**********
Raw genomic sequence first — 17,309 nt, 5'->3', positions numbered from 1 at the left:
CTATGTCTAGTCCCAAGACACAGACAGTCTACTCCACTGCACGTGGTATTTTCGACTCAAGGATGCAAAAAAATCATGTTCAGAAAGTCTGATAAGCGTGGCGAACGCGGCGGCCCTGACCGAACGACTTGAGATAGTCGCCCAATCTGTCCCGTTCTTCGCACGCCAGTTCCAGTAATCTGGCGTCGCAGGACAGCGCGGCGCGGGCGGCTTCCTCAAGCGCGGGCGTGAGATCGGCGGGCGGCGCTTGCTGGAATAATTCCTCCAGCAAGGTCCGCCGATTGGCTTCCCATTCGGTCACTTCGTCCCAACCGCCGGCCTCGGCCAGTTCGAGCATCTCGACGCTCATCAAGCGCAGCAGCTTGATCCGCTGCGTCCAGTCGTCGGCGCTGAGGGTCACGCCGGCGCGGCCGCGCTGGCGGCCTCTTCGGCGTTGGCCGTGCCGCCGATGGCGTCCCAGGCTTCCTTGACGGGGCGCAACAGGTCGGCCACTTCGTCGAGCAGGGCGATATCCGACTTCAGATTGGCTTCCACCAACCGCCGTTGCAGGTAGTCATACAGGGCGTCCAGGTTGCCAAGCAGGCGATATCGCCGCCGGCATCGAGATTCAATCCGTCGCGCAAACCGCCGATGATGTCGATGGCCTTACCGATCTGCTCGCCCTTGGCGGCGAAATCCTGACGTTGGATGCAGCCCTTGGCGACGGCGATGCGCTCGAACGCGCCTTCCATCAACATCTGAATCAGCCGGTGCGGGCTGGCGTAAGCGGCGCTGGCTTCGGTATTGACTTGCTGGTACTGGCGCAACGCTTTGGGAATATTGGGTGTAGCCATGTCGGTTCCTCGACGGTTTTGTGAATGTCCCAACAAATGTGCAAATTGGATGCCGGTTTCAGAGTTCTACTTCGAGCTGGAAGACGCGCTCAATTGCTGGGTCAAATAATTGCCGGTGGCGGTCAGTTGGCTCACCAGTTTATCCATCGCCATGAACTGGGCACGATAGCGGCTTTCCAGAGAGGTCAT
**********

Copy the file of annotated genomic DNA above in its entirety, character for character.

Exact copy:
Raw genomic sequence first — 17,309 nt, 5'->3', positions numbered from 1 at the left:
CTATGTCTAGTCCCAAGACACAGACAGTCTACTCCACTGCACGTGGTATTTTCGACTCAAGGATGCAAAAAAATCATGTTCAGAAAGTCTGATAAGCGTGGCGAACGCGGCGGCCCTGACCGAACGACTTGAGATAGTCGCCCAATCTGTCCCGTTCTTCGCACGCCAGTTCCAGTAATCTGGCGTCGCAGGACAGCGCGGCGCGGGCGGCTTCCTCAAGCGCGGGCGTGAGATCGGCGGGCGGCGCTTGCTGGAATAATTCCTCCAGCAAGGTCCGCCGATTGGCTTCCCATTCGGTCACTTCGTCCCAACCGCCGGCCTCGGCCAGTTCGAGCATCTCGACGCTCATCAAGCGCAGCAGCTTGATCCGCTGCGTCCAGTCGTCGGCGCTGAGGGTCACGCCGGCGCGGCCGCGCTGGCGGCCTCTTCGGCGTTGGCCGTGCCGCCGATGGCGTCCCAGGCTTCCTTGACGGGGCGCAACAGGTCGGCCACTTCGTCGAGCAGGGCGATATCCGACTTCAGATTGGCTTCCACCAACCGCCGTTGCAGGTAGTCATACAGGGCGTCCAGGTTGCCAAGCAGGCGATATCGCCGCCGGCATCGAGATTCAATCCGTCGCGCAAACCGCCGATGATGTCGATGGCCTTACCGATCTGCTCGCCCTTGGCGGCGAAATCCTGACGTTGGATGCAGCCCTTGGCGACGGCGATGCGCTCGAACGCGCCTTCCATCAACATCTGAATCAGCCGGTGCGGGCTGGCGTAAGCGGCGCTGGCTTCGGTATTGACTTGCTGGTACTGGCGCAACGCTTTGGGAATATTGGGTGTAGCCATGTCGGTTCCTCGACGGTTTTGTGAATGTCCCAACAAATGTGCAAATTGGATGCCGGTTTCAGAGTTCTACTTCGAGCTGGAAGACGCGCTCAATTGCTGGGTCAAATAATTGCCGGTGGCGGTCAGTTGGCTCACCAGTTTATCCATCGCCATGAACTGGGCACGATAGCGGCTTTCCAGAGAGGTCAT